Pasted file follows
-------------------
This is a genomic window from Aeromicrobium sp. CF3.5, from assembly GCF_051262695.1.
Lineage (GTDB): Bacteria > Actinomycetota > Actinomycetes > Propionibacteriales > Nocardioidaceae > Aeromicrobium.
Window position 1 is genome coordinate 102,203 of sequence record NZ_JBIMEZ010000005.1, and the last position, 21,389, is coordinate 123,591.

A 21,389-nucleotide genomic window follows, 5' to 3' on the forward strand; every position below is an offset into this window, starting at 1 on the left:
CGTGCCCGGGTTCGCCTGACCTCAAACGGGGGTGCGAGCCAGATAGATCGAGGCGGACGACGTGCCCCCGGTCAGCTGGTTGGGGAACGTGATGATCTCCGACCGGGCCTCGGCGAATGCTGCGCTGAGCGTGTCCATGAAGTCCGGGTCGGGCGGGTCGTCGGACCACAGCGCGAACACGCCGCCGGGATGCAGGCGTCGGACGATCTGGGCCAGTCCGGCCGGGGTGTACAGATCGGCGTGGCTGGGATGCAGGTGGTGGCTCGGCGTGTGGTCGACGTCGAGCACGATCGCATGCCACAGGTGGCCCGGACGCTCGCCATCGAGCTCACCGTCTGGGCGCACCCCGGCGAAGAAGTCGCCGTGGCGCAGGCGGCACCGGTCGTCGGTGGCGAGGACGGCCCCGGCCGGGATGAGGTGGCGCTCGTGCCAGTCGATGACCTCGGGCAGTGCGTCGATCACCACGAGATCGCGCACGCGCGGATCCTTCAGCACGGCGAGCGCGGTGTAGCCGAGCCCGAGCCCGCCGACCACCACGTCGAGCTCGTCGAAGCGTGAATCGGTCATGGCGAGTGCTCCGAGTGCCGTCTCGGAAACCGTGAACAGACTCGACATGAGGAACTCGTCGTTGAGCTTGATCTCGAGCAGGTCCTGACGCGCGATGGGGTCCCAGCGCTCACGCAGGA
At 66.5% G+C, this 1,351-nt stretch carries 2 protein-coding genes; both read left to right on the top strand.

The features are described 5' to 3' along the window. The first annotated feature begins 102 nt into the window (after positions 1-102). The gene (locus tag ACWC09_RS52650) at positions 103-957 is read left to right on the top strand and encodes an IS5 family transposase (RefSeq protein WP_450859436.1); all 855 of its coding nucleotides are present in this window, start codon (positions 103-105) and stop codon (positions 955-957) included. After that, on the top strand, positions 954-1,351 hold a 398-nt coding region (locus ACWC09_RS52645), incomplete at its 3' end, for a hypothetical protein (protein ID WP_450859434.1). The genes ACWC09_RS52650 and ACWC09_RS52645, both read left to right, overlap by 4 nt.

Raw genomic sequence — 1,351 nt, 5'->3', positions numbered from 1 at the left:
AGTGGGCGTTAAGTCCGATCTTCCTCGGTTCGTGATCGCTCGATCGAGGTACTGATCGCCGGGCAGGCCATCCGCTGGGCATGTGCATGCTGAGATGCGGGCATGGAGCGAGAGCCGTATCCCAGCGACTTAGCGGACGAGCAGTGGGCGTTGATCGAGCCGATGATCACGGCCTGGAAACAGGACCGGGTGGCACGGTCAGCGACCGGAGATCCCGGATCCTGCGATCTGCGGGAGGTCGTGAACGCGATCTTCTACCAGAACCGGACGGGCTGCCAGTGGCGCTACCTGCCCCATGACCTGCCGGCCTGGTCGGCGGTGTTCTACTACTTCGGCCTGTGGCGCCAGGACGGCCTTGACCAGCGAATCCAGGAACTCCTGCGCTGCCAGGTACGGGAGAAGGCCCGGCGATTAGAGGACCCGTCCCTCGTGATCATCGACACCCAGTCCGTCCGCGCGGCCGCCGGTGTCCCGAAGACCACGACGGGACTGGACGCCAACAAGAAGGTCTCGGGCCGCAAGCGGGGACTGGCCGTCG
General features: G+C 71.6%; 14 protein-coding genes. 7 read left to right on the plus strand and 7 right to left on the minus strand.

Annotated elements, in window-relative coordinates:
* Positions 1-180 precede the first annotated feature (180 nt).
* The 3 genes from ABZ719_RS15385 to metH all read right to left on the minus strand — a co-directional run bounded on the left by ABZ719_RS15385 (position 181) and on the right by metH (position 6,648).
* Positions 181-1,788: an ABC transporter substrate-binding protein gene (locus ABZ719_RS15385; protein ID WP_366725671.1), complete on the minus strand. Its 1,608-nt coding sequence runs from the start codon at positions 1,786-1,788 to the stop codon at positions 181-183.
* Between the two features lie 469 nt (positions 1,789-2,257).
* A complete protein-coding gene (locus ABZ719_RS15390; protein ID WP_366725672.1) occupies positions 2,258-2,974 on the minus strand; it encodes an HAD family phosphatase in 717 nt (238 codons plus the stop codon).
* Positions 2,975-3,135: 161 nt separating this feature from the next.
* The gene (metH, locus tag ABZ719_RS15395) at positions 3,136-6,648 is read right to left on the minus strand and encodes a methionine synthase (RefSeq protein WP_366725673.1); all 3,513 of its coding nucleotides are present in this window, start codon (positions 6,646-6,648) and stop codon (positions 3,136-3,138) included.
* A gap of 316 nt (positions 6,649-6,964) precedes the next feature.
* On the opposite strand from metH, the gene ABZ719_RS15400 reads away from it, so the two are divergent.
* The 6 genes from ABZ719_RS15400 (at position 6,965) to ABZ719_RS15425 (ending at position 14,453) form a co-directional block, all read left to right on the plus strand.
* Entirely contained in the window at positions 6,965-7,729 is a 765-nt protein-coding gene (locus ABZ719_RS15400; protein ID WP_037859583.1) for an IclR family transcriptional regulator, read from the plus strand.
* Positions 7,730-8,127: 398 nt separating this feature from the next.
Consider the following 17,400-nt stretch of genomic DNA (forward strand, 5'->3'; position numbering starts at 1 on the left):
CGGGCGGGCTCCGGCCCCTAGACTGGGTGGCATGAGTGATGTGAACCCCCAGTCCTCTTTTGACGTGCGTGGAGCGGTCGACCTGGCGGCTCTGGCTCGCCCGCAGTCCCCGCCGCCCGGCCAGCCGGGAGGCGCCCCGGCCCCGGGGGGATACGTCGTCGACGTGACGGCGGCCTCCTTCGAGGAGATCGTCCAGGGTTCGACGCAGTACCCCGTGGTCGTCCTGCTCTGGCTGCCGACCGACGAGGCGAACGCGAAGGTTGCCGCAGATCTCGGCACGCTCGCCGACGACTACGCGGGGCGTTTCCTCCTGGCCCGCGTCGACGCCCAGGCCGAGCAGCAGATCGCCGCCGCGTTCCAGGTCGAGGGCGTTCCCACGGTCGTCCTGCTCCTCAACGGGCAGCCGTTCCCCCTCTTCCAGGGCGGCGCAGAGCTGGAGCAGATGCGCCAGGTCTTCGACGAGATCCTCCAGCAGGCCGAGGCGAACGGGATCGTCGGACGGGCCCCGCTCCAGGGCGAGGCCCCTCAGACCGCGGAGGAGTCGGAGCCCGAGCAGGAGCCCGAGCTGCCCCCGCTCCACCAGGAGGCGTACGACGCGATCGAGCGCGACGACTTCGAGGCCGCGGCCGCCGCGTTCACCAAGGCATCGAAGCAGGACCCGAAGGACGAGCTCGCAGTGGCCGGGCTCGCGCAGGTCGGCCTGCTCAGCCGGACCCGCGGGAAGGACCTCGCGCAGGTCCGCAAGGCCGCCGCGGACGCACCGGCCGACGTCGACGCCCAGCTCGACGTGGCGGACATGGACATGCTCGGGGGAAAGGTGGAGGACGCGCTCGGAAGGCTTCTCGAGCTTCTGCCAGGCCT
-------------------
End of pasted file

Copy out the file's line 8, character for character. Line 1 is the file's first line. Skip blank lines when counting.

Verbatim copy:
Raw genomic sequence — 1,351 nt, 5'->3', positions numbered from 1 at the left: